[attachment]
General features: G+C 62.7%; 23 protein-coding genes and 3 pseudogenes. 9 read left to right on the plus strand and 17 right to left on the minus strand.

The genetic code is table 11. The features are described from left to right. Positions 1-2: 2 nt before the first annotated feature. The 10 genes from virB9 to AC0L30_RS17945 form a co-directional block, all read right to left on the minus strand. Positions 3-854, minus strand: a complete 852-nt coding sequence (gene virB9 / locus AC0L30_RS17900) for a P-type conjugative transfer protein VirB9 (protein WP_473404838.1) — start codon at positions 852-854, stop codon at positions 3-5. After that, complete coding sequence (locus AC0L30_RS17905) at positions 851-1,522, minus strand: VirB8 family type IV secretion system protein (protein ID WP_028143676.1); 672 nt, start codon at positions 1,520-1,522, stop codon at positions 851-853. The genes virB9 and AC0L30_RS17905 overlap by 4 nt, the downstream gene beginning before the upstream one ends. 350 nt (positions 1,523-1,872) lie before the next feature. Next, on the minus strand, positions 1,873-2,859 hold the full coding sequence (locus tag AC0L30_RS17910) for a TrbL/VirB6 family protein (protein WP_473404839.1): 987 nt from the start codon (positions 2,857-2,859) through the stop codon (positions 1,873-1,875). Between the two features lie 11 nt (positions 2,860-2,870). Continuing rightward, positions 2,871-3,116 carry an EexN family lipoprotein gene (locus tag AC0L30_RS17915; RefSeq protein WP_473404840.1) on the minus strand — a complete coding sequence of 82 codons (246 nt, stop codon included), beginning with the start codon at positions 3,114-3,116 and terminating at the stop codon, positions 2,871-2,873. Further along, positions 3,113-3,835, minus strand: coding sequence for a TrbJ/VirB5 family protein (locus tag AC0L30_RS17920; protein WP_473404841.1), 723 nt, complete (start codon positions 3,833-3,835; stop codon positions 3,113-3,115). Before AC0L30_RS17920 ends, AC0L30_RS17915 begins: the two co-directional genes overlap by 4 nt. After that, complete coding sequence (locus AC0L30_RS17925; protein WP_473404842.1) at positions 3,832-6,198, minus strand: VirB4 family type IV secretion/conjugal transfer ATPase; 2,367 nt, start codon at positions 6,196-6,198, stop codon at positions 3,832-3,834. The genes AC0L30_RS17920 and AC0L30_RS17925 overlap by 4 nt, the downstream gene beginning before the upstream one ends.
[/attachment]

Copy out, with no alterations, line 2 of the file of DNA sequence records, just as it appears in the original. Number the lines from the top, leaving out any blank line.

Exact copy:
The genetic code is table 11. The features are described from left to right. Positions 1-2: 2 nt before the first annotated feature. The 10 genes from virB9 to AC0L30_RS17945 form a co-directional block, all read right to left on the minus strand. Positions 3-854, minus strand: a complete 852-nt coding sequence (gene virB9 / locus AC0L30_RS17900) for a P-type conjugative transfer protein VirB9 (protein WP_473404838.1) — start codon at positions 852-854, stop codon at positions 3-5. After that, complete coding sequence (locus AC0L30_RS17905) at positions 851-1,522, minus strand: VirB8 family type IV secretion system protein (protein ID WP_028143676.1); 672 nt, start codon at positions 1,520-1,522, stop codon at positions 851-853. The genes virB9 and AC0L30_RS17905 overlap by 4 nt, the downstream gene beginning before the upstream one ends. 350 nt (positions 1,523-1,872) lie before the next feature. Next, on the minus strand, positions 1,873-2,859 hold the full coding sequence (locus tag AC0L30_RS17910) for a TrbL/VirB6 family protein (protein WP_473404839.1): 987 nt from the start codon (positions 2,857-2,859) through the stop codon (positions 1,873-1,875). Between the two features lie 11 nt (positions 2,860-2,870). Continuing rightward, positions 2,871-3,116 carry an EexN family lipoprotein gene (locus tag AC0L30_RS17915; RefSeq protein WP_473404840.1) on the minus strand — a complete coding sequence of 82 codons (246 nt, stop codon included), beginning with the start codon at positions 3,114-3,116 and terminating at the stop codon, positions 2,871-2,873. Further along, positions 3,113-3,835, minus strand: coding sequence for a TrbJ/VirB5 family protein (locus tag AC0L30_RS17920; protein WP_473404841.1), 723 nt, complete (start codon positions 3,833-3,835; stop codon positions 3,113-3,115). Before AC0L30_RS17920 ends, AC0L30_RS17915 begins: the two co-directional genes overlap by 4 nt. After that, complete coding sequence (locus AC0L30_RS17925; protein WP_473404842.1) at positions 3,832-6,198, minus strand: VirB4 family type IV secretion/conjugal transfer ATPase; 2,367 nt, start codon at positions 6,196-6,198, stop codon at positions 3,832-3,834. The genes AC0L30_RS17920 and AC0L30_RS17925 overlap by 4 nt, the downstream gene beginning before the upstream one ends.